And then Paul reminds us that we are persecuted, but not forsaken. Paul is quite adept here as a writer, because this little turn of a phrase draws us directly to the cross of Jesus. It reminds us that our Lord endured persecution throughout his ministry, and that he was in fact, as he died, abandoned and forsaken by God. That horrible separation from his God and Father is seared into our hearts by Jesus’ own words at the most vulnerable moment of his life: “My God, my God, why have you forsaken me?” But there is also a glorious mystery in those words. Jesus blurted those words of great agony, because he was, at that moment, bearing the weight and the burden of our sin. And because the weight and the burden of our sin has been lifted from us, we need not fear being forsaken, even in the midst of terrible persecution. When it seems as though we are the farthest from God, God is the closest to us. We will not be forsaken. Jesus has already been forsaken for us. Instead, we will be loved and held and embraced.
The last item in Paul’s list is struck down, but not destroyed. Think of this as knocked down, but not knocked out. As tiny a man as my father is, he was also a boxer, and quite proud of it. It was his sport. It kept him physically fit. It is probably why he still lives. I love my father, but I am utterly repulsed by the sport of boxing, although I will never tell him that. To me, boxing is the senseless beating of another human being. It is barbaric. The early Christians, however, were not immune from being beaten in this way. In most cases, it was someone else’s sport that led to their beatings. And many Christians were not only knocked down and knocked out, but they were also killed. Paul managed to live through all of his beatings, but he died of what we now euphemistically refer to as collateral damage.
And so Paul is making a subtle transition here, and so he begins to talk about the death and resurrection of Jesus. And he makes it clear that our present lives, however they are lived out, demonstrate both the death and the resurrection of our Lord. Yes, we are afflicted, but not crushed. Death is present in us, but so is resurrection, even now, at this moment. We may even physically die, we may be knocked down and knocked out, yet we will live.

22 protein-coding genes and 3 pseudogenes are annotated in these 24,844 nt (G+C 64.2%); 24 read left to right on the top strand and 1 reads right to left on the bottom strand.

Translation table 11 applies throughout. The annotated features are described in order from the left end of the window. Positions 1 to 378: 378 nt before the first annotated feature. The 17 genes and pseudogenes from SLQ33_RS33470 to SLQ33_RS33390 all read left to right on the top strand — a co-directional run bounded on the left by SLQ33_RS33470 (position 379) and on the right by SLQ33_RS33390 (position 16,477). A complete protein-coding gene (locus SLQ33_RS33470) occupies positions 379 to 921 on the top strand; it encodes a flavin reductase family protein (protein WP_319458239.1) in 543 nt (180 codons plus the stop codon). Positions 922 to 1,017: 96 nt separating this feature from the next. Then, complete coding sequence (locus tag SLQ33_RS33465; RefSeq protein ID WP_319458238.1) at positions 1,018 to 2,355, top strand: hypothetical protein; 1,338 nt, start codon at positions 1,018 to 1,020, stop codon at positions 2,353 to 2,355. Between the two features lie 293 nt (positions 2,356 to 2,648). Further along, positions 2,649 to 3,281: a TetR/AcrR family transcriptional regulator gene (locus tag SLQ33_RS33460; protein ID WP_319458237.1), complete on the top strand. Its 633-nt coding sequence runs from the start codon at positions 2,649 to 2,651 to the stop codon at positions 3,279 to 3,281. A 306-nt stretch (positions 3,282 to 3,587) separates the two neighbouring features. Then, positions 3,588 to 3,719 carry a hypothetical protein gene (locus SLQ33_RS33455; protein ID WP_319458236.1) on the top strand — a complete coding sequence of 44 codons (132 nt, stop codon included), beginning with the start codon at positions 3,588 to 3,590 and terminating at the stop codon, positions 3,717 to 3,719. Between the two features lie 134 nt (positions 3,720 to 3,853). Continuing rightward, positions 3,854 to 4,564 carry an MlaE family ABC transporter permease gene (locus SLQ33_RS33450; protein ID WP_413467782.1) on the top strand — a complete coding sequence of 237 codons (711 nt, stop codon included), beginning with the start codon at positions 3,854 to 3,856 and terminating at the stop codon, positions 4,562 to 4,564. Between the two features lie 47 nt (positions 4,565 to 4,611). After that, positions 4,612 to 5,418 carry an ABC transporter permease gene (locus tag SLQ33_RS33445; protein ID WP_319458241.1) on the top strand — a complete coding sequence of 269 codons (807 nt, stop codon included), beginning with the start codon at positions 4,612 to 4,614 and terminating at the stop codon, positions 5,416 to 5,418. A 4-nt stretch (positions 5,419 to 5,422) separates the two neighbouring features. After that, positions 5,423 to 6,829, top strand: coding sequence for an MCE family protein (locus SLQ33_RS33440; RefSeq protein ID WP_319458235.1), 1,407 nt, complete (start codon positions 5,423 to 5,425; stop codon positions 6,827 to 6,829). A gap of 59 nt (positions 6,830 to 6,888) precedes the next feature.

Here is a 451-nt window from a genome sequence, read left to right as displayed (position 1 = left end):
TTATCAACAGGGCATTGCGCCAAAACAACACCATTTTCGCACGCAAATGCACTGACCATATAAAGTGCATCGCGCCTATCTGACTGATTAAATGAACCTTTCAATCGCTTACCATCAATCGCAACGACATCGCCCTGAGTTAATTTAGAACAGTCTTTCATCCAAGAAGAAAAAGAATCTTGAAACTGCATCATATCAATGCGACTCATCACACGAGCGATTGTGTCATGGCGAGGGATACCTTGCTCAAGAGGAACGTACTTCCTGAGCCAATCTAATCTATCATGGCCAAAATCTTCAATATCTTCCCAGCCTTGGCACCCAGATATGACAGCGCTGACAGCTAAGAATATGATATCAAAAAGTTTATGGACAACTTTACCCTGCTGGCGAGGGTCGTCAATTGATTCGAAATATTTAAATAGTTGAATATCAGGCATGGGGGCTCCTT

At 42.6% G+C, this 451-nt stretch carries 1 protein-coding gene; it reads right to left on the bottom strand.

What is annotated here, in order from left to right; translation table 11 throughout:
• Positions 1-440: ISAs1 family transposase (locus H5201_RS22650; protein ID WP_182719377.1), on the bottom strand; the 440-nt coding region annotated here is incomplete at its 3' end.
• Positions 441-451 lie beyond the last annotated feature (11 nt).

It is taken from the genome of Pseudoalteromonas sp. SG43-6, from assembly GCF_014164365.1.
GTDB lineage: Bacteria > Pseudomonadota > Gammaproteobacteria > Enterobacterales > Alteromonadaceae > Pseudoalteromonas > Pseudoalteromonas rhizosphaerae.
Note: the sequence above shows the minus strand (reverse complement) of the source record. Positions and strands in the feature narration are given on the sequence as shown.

And because of this, Paul says in verse 16, that we do not lose heart. We do not lose heart. We do not lose heart. Even though death is present and wasting us away, the power of resurrection is alive in us and growing and being renewed within us more and more every day. And so Paul can say with full sanity, that all of our troubles are but a slight momentary affliction. I love the English language and I love it even more when a play on words in the Greek translates perfectly into a play on words in English. The Greek word behind our English word “slight” means “light”, or not heavy or bouncy or dare I say trivial? But our English translators have gone the extra mile and they’ve made a funny. And it’s a stroke of genius. And I can almost imagine them sitting around that translating table saying “Yeah, let’s do it. It is a perfectly legitimate translation and it will give some old Baptist minister up in the willy-wags of Maine the opportunity to make a big deal out of it.”
So here it is verse 17, out loud: “For this light momentary affliction is preparing us for an eternal weight of glory beyond all measure…” That’s heavy my brothers and sisters, very heavy and I wish that I had noticed it earlier in the week, because I would have changed the title of the sermon. (I can do that before it goes up on that interwebby thingie.) But it is heavy and it is deep and it is profound because it firmly declares that today is preparation for tomorrow, and tomorrow is a lot longer than today. Today is short and momentary compared to tomorrow, because tomorrow is forever. And tomorrow is eternity and tomorrow is glory, and we are headed for glory every day and glory is very, very heavy compared to the light momentary afflictions that we endure today. But that heavy is good, very good. And Paul says that we can see it coming, because God’s people have eyes right now that can see what no one else can see, and that’s because we are the mud. That’s right, we are the mud. Last Sunday I mentioned the English guide to the worship service that we received when we went to church in Puerto Rico. In that, there was the line, “We are the mud.” In English, we would probably prefer the word, “clay”, but mud is so much more expressive of the reality. We are the mud. Buckets of mud, says Paul. But in this mud is treasure. And that treasure is the awesome power of God that flows in and through and out of us. We can see that which is unseen. And because of that power we can see through and beyond today and into tomorrow, into glory, and we can understand the awesome weight of that glory. And that is why we do not lose heart.